I don't think it makes sense for an institutional investor with as long
an investment horizon as Yale's to structure a portfolio to perform well
in a period of financial crisis. That would require moving away from equity-oriented
investments that have served institutions with long time horizons well.
hedge funds suffering their worst year on record, will institutional investors
have more power to demand lower fees?
Put that in the category of wishful thinking. It would be nice if fees were
not so onerous. But you still have investors who are happy to pay a high
price in hopes of getting the holy grail of extraordinary returns.
hedge funds share little information with investors beyond their general
strategy. Is that acceptable?
We require complete transparency. We either know every position, or we don't
invest. I have access to every position in every hedge fund in which we're
invested. If they won't trust us with that information, why should we trust
them with our money?
ahead, what investments do you like?
Distressed securities are one of the most interesting opportunities for
institutional investors. But returns won't come right away because the credit
markets are fundamentally broken. TIPS [Treasury-Inflation Protected Securities]
are pretty attractively priced. They promise reasonable returns, and protection
against inflation is really important. We may not see it in the next year
or two, but the government's massive fiscal stimulus can't help but produce
massive inflationary pressures. Stocks also look a lot more attractive than
they have for a long time. We prefer higher-quality companies with low leverage.
compensation has been as much as $2 million a year. Are you and other endowment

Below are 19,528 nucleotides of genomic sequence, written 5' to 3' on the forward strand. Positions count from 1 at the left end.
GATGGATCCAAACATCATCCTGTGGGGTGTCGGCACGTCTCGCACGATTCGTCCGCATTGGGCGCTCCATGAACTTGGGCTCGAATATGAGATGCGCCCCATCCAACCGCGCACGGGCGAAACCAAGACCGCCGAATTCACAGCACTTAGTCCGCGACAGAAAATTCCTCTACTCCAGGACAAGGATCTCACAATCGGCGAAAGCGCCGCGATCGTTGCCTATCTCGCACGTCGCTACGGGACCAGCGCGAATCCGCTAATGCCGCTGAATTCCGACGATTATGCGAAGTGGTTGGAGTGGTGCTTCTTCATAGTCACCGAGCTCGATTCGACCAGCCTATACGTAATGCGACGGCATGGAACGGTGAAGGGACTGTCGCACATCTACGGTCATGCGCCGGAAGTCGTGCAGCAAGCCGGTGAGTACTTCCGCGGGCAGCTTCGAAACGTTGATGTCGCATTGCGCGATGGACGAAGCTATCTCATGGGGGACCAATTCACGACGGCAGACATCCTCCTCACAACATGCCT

managers are paid too much?
Compensation in the investment-management world, broadly defined, is excessive.
Not-for-profits have not exhibited the same excesses as the private sector.
But the amount that endowment and foundation investment managers get paid
is extremely generous.
the Bernard Madoff scandal, there has been criticism of a university for
investing in a fund that was run by someone on its investment committee.
The fund, it turns out, was invested with Mr. Madoff. What's your view on
Yale doesn't have a rule that we can't invest with someone on our investment
committee. Such a rule would diminish the overall quality of our investment
committee quite dramatically. But members don't participate in deliberations
about whether to invest in their funds. For as many times as I have recommended
an investment with a committee member, I have recommended against. You have
to be tough about it and only recommend those things that make an enormous
amount of sense for the institution.
Bank Lends Little of Its Bailout Funds
By ERIC LIPTON and RON NIXON of the New York Times
The bad bets made by executives at Independent Bank of Michigan are
on display in spots across the state: a defunct bowling alley, a new but
never occupied shopping center and the luxurious Whispering Woods Estates,
which offers prime lots for never-constructed dream homes.
Now it is
the federal government making the big bet here.
Department has invested $72 million out of the $700 billion in federal bailout
funds to help prop up this community bank, which traces its roots back 144
years in Michigan. It is a small chunk of the giant rescue fund being wagered
by Washington to encourage banks like Independent to resume lending and
jump-start the frozen economy.
hard put to find good borrowers in a suffering economy, and fearful of making
the kind of mistakes that got it into trouble in the first place, is not
doing much lending these days. So far it is using all of the governments
money to shore up its own weak finances by repaying short-term loans from
the Federal Reserve. It is like if you are in an airplane and the
oxygen mask comes down, said Stefanie Kimball, the banks chief
lending officer. First thing you do is put your own mask on, stabilize
This is not
what the Treasury Department had in mind when it started this program, saying
it would give the nations healthy banks enough money to
start lending again, so that people could buy homes and businesses could
invest and create jobs, thereby invigorating a disintegrating economy.
A close look
at Independent Banks handling of its government money demonstrates
just how much harder this has turned out to be, and the conflicting challenges